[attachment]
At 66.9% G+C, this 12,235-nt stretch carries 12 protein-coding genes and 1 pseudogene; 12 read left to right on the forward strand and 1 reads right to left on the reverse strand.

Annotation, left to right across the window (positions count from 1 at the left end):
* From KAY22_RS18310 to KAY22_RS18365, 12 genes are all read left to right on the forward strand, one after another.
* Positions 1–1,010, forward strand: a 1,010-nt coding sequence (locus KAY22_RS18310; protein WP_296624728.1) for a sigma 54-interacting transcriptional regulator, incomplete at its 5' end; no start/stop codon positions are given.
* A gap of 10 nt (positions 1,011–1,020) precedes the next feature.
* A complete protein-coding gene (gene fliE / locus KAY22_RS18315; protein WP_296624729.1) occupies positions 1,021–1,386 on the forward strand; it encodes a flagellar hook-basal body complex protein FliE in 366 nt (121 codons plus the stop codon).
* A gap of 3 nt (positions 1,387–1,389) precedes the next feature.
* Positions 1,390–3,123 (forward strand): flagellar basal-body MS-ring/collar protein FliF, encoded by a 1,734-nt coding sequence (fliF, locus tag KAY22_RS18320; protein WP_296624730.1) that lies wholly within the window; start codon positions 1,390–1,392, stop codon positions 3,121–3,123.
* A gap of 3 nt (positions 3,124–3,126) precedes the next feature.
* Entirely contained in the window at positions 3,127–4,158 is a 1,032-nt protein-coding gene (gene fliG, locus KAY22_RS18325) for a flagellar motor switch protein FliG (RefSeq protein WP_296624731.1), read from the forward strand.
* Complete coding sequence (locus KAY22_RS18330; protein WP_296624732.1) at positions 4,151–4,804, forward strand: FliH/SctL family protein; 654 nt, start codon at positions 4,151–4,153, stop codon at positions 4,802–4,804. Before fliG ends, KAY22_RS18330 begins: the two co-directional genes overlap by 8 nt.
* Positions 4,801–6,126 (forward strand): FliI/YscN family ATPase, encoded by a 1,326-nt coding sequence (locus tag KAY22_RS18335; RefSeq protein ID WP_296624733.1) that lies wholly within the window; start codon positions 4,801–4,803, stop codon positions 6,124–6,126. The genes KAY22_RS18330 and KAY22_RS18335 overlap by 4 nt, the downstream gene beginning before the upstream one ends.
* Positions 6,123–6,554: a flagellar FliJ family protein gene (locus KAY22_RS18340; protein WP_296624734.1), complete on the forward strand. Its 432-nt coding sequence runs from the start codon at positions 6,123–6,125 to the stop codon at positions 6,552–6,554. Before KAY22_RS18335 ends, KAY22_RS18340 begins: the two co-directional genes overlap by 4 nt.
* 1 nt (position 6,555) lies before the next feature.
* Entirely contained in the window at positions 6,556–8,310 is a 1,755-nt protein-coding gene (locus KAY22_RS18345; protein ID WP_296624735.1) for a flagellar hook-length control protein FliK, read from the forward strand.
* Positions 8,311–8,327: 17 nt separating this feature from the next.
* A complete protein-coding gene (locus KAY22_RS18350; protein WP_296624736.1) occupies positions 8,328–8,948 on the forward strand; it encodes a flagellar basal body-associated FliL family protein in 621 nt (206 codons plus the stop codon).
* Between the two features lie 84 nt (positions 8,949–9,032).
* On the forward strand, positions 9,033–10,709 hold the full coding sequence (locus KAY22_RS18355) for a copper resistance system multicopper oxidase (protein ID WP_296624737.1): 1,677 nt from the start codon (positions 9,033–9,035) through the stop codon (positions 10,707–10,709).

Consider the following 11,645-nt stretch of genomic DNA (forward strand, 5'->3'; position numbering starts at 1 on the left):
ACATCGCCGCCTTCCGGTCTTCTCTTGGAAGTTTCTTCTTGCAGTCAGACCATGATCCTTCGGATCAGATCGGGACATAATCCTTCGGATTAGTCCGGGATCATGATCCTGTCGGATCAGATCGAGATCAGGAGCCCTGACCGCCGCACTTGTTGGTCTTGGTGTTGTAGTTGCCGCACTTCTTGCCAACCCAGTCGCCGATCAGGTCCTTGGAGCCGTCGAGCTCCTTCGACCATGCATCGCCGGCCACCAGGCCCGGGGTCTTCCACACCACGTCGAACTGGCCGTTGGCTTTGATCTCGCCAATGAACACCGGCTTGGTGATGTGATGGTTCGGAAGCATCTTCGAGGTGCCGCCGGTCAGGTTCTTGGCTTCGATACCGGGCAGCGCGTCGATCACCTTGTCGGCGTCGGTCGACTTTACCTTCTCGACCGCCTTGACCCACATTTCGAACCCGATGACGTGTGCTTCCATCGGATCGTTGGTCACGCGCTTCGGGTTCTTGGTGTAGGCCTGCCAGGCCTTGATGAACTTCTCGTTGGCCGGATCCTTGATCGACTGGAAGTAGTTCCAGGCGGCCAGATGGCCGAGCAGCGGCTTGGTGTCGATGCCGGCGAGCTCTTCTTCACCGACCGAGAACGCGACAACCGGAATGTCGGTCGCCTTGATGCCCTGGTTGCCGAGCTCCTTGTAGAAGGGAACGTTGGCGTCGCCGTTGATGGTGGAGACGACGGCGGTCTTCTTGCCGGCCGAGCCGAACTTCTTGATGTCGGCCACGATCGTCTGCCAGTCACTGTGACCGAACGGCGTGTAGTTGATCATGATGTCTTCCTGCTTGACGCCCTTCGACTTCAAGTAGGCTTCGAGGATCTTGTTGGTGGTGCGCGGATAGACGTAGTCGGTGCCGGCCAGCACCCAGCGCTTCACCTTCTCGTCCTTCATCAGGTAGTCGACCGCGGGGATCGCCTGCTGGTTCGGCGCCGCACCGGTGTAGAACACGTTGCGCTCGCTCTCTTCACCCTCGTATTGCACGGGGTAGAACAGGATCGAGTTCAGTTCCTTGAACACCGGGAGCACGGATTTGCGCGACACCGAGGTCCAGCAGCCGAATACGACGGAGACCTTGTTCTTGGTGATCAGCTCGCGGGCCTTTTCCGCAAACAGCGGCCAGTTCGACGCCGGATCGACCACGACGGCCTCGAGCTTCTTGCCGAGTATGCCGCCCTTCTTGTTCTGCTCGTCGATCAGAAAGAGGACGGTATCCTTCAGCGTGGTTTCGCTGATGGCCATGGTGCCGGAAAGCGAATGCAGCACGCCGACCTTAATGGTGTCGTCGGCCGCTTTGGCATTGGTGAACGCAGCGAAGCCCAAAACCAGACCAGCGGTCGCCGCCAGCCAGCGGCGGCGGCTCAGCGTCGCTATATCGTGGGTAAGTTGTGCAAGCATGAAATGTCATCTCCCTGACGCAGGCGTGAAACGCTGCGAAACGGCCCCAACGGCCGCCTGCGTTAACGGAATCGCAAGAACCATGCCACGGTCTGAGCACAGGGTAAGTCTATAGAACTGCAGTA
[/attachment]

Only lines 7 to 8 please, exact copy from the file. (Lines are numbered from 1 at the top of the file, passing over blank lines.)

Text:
* A gap of 3 nt (positions 1,387–1,389) precedes the next feature.
* Positions 1,390–3,123 (forward strand): flagellar basal-body MS-ring/collar protein FliF, encoded by a 1,734-nt coding sequence (fliF, locus tag KAY22_RS18320; protein WP_296624730.1) that lies wholly within the window; start codon positions 1,390–1,392, stop codon positions 3,121–3,123.